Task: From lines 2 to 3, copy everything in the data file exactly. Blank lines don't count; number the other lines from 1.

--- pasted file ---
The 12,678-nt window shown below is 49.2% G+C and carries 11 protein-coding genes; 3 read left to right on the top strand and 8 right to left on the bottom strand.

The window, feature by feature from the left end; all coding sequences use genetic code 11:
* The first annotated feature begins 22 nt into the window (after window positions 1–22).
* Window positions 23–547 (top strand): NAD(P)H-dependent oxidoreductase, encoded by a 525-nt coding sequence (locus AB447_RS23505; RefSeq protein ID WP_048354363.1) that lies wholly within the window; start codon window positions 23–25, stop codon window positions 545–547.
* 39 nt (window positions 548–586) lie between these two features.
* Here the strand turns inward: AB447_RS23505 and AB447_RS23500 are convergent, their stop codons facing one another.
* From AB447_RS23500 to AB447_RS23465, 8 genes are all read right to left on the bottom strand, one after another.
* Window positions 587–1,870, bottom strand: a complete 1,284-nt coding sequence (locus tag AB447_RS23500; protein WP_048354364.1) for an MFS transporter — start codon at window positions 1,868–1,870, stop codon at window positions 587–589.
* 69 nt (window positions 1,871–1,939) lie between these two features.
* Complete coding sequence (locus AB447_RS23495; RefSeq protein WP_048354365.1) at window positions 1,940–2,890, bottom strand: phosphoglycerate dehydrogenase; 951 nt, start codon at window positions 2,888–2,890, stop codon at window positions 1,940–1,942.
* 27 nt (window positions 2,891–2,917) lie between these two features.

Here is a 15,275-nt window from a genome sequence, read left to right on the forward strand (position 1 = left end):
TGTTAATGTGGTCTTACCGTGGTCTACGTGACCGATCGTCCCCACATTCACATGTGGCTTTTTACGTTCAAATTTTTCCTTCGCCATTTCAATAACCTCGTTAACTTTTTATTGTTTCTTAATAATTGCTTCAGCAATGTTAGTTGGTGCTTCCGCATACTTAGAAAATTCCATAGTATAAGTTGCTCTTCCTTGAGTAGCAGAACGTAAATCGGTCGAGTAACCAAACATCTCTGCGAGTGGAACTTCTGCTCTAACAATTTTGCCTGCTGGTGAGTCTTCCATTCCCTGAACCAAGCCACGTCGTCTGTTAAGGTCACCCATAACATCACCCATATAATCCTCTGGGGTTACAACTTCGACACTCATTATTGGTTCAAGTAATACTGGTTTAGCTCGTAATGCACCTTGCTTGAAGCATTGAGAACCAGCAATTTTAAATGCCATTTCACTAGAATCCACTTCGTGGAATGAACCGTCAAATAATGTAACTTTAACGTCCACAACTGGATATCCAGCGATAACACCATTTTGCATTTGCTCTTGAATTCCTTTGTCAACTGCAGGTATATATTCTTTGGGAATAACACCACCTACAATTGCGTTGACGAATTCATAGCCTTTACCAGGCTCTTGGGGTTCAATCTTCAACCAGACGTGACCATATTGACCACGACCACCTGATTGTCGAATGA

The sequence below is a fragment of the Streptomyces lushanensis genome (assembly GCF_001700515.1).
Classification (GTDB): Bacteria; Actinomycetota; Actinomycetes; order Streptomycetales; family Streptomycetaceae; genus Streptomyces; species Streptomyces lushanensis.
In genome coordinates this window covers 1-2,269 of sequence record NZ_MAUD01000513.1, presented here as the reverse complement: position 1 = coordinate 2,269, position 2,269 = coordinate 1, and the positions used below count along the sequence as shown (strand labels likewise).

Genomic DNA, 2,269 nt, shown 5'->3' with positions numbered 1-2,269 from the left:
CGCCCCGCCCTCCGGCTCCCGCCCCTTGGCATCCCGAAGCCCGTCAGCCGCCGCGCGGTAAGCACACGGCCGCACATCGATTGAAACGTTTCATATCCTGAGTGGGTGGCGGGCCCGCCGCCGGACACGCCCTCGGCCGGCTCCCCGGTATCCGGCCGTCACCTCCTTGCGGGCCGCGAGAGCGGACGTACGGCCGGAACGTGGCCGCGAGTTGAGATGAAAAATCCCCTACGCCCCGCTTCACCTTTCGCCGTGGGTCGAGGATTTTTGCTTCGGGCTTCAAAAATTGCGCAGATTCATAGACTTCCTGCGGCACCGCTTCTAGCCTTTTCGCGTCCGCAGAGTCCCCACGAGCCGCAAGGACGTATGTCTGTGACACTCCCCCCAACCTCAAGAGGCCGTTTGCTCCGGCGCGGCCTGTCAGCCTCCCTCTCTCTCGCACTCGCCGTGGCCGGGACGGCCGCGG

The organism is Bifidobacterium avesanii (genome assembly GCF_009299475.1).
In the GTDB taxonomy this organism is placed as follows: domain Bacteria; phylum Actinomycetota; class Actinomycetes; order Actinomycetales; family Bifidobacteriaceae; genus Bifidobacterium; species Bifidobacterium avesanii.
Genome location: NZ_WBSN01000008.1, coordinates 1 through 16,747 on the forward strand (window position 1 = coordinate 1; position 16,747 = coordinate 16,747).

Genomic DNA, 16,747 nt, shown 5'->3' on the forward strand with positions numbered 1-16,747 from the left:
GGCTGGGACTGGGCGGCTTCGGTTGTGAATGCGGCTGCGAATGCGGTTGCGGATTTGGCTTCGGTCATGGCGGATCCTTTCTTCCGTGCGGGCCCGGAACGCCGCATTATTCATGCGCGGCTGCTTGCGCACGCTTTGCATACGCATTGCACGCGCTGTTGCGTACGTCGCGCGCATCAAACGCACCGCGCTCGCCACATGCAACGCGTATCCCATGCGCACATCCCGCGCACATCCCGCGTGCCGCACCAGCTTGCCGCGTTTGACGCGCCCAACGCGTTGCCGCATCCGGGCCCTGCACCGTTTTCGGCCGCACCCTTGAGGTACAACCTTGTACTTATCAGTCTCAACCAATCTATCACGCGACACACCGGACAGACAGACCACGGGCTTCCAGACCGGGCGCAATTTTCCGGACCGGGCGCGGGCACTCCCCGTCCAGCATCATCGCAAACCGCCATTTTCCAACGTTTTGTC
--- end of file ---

The window, feature by feature from the left end; all coding sequences use genetic code 11:
* The first annotated feature begins 22 nt into the window (after window positions 1–22).